Sign up for CNN’s Wonder Theory science newsletter. Explore the universe with news on fascinating discoveries, scientific advancements and more.
Startup Relativity Space sent what it’s calling the “world’s first 3D-printed rocket” toward space on Wednesday, vaulting it into the upper reaches of the atmosphere. Though, it suffered an engine issue after launch and failed to reach orbit.
Terran 1, a 110-foot-tall (33.5-meter) vehicle designed to haul lightweight satellites into orbital space, lifted off from Cape Canaveral Space Force Station on Florida’s eastern coast at just before 11:30 pm ET. The rocket, powered by super-chilled methane and oxygen, burned a bright blue-green against the night sky.
After the first stage of the rocket — the bottommost portion of the rocket that gives the initial thrust at liftoff — expended its fuel, it detached from the rocket’s upper stage. But the engine meant to propel that portion appeared to ignite only briefly, leaving the rocket without enough power to reach orbit.
The mission, nicknamed “Good Luck, Have Fun,” lofted what the company described as a prototype vehicle, along with a hunk of metal — the first object printed by Relativity’s massive 3D printer — as a commemorative token. It was not carrying a client satellite, as will be the case with the company’s future rocket launches.
Relativity had been aiming to get its rocket off the ground earlier in March, but two prior launch attempts were quashed by issues that included getting the propellant to sufficiently cold temperatures, bad weather, and unsatisfactory fuel pressure.
Several hiccups the company faced during its March 11 attempt -— including a boat entering a restricted area within the rocket’s path at sea — came late in the countdown. Another dramatic moment during that attempt ended with ignition of all nine of the rocket’s engines — but they shut off just moments later, leaving Terran 1 on the pad. The company said computers automatically aborted the launch attempt because of a detected software issue.
Before Wednesday’s event, Relativity cofounder and CEO Tim Ellis had noted in a March 7 Twitter post that he hoped to see the company’s Terran 1 rocket notch a success on its first launch attempt.
“Of course, the rocket-loving engineer in me wants to see us be the first privately-funded AND first liquid-propellant rocket to ever reach orbit on the first try. That would be truly unprecedented,” he tweeted.
But Ellis acknowledged that even watching the rocket clear the launchpad would be a cause for celebration, and that getting the rocket through Max Q — the moment it endures the maximum amount of pressure during flight, about 80 seconds after liftoff — would be a “key inflection” point.
The rocket did successfully achieve that milestone on Wednesday.
Since 2015, Relativity has worked toward developing its first launch vehicle to gauge the success of its founding thesis — that rockets can be quickly, cheaply and efficiently built using additive manufacturing, otherwise known as 3D printing.
Most rockets today rely on some 3D-printed parts, but 85% of Relativity’s Terran 1 rocket is fabricated with this process.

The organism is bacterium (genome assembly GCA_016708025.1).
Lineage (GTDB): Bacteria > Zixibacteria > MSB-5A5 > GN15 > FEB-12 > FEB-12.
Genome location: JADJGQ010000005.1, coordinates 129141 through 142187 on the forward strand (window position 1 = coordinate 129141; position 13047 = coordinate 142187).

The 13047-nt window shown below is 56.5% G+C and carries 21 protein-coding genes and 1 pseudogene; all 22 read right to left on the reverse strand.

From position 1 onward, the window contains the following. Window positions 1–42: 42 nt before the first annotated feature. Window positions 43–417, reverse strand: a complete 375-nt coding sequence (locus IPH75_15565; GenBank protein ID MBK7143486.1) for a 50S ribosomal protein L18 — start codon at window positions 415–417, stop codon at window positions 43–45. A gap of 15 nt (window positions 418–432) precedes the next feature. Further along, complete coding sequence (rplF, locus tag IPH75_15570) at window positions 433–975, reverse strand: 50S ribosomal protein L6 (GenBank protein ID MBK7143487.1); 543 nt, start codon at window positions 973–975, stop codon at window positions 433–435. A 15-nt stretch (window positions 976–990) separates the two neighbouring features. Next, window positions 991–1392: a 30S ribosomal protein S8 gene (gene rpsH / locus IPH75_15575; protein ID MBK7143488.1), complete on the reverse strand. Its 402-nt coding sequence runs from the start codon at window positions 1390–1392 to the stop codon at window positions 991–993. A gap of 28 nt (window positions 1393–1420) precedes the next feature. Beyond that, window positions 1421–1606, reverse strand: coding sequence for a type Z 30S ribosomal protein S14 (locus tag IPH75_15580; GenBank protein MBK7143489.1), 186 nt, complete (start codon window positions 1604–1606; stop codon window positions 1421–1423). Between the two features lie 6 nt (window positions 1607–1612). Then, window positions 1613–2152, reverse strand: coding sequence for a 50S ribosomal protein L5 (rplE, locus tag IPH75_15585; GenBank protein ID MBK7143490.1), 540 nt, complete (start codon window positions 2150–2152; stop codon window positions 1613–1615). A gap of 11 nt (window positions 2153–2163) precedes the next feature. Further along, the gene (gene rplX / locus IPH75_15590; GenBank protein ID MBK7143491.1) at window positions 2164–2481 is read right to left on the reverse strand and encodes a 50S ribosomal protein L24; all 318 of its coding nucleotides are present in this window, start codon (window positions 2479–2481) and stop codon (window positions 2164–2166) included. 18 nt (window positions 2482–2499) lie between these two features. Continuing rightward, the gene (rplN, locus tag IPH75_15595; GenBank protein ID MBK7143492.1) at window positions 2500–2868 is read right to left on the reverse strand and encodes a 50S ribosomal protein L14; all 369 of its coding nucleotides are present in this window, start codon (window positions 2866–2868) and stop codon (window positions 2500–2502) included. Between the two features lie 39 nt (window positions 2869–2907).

“I started my career as a propulsion engineer working for Jeff Bezos’ company Blue Origin, where I designed and developed rocket engines starting from a blank sheet of paper,” Ellis told CNN’s Kristin Fisher in an interview earlier this month. “I actually ended up doing the first metal 3D printing at Blue Origin. … I realized that instead of printing just bits and parts of a rocket, that 3D printing was really a completely new approach to manufacture.”
The company’s factory in Long Beach, California, is unlike its competitors. Massive 3D-printing machines tucked behind large hangar doors slowly pour metal to form the hulking fuselages that make up a rocket’s main body.
There are dozens of rocket startups, but Relativity has been a standout for its ability to raise capital and attract high-profile contracts before making its first launch attempt. Still, the Terran 1 rocket that failed its first launch attempt on Wednesday may not end up being the company’s showcase product.
About $1.65 billion in launch contracts are already on the startup’s books. But those deals are “overwhelmingly for our larger reusable rocket Terran R,” Ellis noted. Terran R is still in the early stages of development.
The company envisions using the more compact Terran 1 rocket primarily for deploying small satellites that are part of larger constellations, which can require maintenance for technology upgrades or replacement of malfunctioning satellites.
The larger Terran R rocket is expected to have the capacity to launch about 44,000 pounds (20,000 kilograms) — or 16 times more mass than what Terran 1 can manage — to low-Earth orbit. That puts Terran R in the “medium-heavy lift” class, which is the same category as the Falcon 9 rockets launched by SpaceX, the most prolific private launch company.
“Medium-heavy lift is clearly where the biggest market opportunity is for the remaining decade, with a massive launch shortage in this payload class underway,” Ellis wrote on Twitter.
Relativity has backing from high-profile investors, such as Fidelity and BlackRock, and a $4 billion-plus valuation, according to startup analytics company PitchBook.
Ellis also told CNN in February 2022 that he envisions the 3D printers that Relativity is developing could prove to be a game changer for manufacturing across several industries, including aircrafts, oil and gas refineries, wind turbines, and more.
It’s not yet clear when or if Relativity will attempt another Terran 1 launch.